As the only freestanding midcentury specialist in Atlanta, City Issue is Mecca for local Mad Men fans. A full-time vintage dealer since 2000, owner Jennifer Sams has enviable knowledge of the modern design movement and cross-country experience with finding exquisite pieces. I photographed her Inman Park shop and asked her to dish on topics to titillate the growing mass of midcentury style seekers: her favorite cities for antiquing, the best buys for starting a collection, and more.
Last year, during a day of thrifting in antique-rich Chamblee, Georgia, an unassuming used bookstore I’d passed dozens of times suddenly lured me in. I wandered Atlanta Vintage Books aimlessly at first, but after exploring two levels of rare, collectible, and plain ole used titles on every subject, I was filled with manic inspiration tugging me in ten directions. ESP? Yes, I’ve been meaning to look into that! A 60s typography book that looks straight out of Mad Men? Obviously, Don Draper would want me to have that. Teen dramas with sherbet-colored spines? I need photos of those for my vintage design file.
Bob Roarty says his 7,000-square-foot bookstore is like “Cheers without the beer,” a place for locals of all ages and interests to gather and make connections. I see what he means — couples read cozily in the nooks, and college study groups sprawl on the well-worn furniture. But I’ve always visited solo, making exciting connections with the books themselves. To me, it’s more like the best used music stores, where the inventory surprises you, the titles strike chords with your personal history, and the staff eagerly guides you toward a meaningful purchase.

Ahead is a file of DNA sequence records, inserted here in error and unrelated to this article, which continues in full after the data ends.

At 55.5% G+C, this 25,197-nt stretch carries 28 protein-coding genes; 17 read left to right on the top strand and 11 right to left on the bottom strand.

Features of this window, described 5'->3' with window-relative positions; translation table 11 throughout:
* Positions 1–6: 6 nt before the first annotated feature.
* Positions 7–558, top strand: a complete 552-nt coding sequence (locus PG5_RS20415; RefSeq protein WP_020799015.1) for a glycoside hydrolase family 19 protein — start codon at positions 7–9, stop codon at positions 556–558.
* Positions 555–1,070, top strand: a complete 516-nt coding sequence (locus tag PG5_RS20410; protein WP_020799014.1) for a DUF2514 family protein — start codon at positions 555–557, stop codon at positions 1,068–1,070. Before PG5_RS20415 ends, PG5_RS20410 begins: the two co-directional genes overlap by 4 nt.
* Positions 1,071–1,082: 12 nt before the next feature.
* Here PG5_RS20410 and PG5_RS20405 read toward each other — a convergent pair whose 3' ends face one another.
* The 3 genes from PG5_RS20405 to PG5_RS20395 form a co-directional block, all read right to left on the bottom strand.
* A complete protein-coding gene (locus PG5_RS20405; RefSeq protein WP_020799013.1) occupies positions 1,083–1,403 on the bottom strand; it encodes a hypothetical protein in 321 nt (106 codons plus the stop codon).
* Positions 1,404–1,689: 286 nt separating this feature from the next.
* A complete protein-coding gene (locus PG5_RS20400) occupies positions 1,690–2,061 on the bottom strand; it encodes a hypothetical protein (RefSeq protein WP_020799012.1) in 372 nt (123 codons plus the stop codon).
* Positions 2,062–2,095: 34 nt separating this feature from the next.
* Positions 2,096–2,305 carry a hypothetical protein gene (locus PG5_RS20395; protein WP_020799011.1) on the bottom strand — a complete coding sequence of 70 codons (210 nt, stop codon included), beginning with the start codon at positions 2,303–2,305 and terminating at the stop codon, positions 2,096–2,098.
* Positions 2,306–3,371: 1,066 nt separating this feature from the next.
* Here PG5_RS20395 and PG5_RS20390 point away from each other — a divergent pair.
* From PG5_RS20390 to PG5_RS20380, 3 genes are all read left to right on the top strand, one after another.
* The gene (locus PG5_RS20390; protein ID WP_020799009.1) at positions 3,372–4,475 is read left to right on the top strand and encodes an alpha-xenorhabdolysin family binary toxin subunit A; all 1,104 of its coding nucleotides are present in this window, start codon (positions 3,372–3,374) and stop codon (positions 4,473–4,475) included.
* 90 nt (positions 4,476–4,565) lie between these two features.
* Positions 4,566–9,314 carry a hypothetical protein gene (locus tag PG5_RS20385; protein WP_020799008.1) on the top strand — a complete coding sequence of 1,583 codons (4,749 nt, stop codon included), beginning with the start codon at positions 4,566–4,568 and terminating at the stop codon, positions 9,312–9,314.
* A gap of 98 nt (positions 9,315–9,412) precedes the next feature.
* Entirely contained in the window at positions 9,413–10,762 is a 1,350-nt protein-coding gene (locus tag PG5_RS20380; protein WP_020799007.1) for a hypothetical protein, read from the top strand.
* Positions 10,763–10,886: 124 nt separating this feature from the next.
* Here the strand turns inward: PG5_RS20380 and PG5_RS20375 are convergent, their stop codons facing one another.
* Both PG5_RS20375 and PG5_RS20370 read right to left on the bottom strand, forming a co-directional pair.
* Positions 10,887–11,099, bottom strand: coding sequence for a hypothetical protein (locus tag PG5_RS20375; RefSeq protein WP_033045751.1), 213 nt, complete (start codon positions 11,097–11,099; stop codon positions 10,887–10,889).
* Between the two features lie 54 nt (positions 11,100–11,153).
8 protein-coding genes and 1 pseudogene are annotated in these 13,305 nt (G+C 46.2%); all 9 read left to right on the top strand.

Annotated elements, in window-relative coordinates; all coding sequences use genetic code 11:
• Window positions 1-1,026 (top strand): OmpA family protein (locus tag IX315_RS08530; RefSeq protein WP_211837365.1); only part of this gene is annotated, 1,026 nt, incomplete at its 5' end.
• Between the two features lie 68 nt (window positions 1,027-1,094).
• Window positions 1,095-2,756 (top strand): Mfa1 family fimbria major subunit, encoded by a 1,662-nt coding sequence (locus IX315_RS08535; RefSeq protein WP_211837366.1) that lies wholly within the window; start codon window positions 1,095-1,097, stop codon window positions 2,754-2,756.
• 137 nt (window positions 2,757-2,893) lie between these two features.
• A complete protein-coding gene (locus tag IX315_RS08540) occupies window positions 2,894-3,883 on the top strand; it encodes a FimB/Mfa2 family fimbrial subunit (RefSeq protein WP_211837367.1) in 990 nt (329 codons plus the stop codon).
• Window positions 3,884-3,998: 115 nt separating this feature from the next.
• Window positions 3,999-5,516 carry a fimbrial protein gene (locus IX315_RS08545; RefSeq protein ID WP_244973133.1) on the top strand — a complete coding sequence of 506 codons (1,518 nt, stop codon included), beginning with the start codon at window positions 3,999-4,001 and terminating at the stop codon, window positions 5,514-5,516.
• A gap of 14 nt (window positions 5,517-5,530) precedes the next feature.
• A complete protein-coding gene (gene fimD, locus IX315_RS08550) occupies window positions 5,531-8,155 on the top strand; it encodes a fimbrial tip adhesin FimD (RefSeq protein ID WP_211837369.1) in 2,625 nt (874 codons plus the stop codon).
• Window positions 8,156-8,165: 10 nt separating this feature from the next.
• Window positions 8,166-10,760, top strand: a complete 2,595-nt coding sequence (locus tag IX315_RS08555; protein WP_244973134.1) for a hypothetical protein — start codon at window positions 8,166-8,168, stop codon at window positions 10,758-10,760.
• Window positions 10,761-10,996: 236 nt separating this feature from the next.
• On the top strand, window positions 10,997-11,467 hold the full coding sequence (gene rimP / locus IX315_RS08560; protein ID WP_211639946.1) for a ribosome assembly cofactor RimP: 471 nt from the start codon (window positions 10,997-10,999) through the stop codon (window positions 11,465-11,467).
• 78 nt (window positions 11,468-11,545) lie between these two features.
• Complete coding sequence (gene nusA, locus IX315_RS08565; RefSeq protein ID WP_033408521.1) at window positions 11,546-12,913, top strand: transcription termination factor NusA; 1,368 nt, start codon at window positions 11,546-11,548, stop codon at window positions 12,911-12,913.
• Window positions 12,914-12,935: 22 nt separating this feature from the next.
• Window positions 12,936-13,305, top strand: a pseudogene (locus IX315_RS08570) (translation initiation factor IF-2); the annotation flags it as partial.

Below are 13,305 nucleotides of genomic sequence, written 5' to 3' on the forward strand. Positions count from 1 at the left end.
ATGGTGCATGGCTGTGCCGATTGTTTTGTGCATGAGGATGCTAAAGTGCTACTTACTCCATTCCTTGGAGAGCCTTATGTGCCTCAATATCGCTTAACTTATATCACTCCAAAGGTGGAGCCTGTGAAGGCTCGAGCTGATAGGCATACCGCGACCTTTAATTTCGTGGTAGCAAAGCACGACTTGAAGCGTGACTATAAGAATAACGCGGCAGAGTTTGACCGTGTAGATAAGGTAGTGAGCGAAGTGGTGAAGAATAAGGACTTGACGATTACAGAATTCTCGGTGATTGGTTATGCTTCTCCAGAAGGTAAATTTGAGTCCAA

Five roaming shop cats, the salvaged sofas, and the conspicuously absent coffee bar let you know you’re not at Barnes & Noble. “A place like this has a character to it, a personality, and a comfort that you don’t get in a new bookstore,” says employee George Walters. While I love the convenience of loading up my digital cart on Amazon, I agree that real, distinctive, curated shops like AVB have a firm (if a tad musty) place in society. I’m not alone, because sales have increased every year since Bob and his wife, Jan Bolgla, bought the business in 2007.
Some inventory is available online, but getting a taste of the shop this way is a flavorless morsel. Hunting used books is a sensory experience that must be enjoyed in person. For instance, the online books’ descriptions include their blemishes (worn covers, rubbed type, etc.), which in the virtual environment sound like red flags. But the books’ bruises, dog-eared pages, scribbles, and scents are actually part of their history and charm. I hope you’ll wander into Atlanta Vintage Books soon and come out with your own story to share. Please give Callie the cat a tickle from me.
3660 Clairmont Road // Chamblee, GA 30341 // 770.457.2919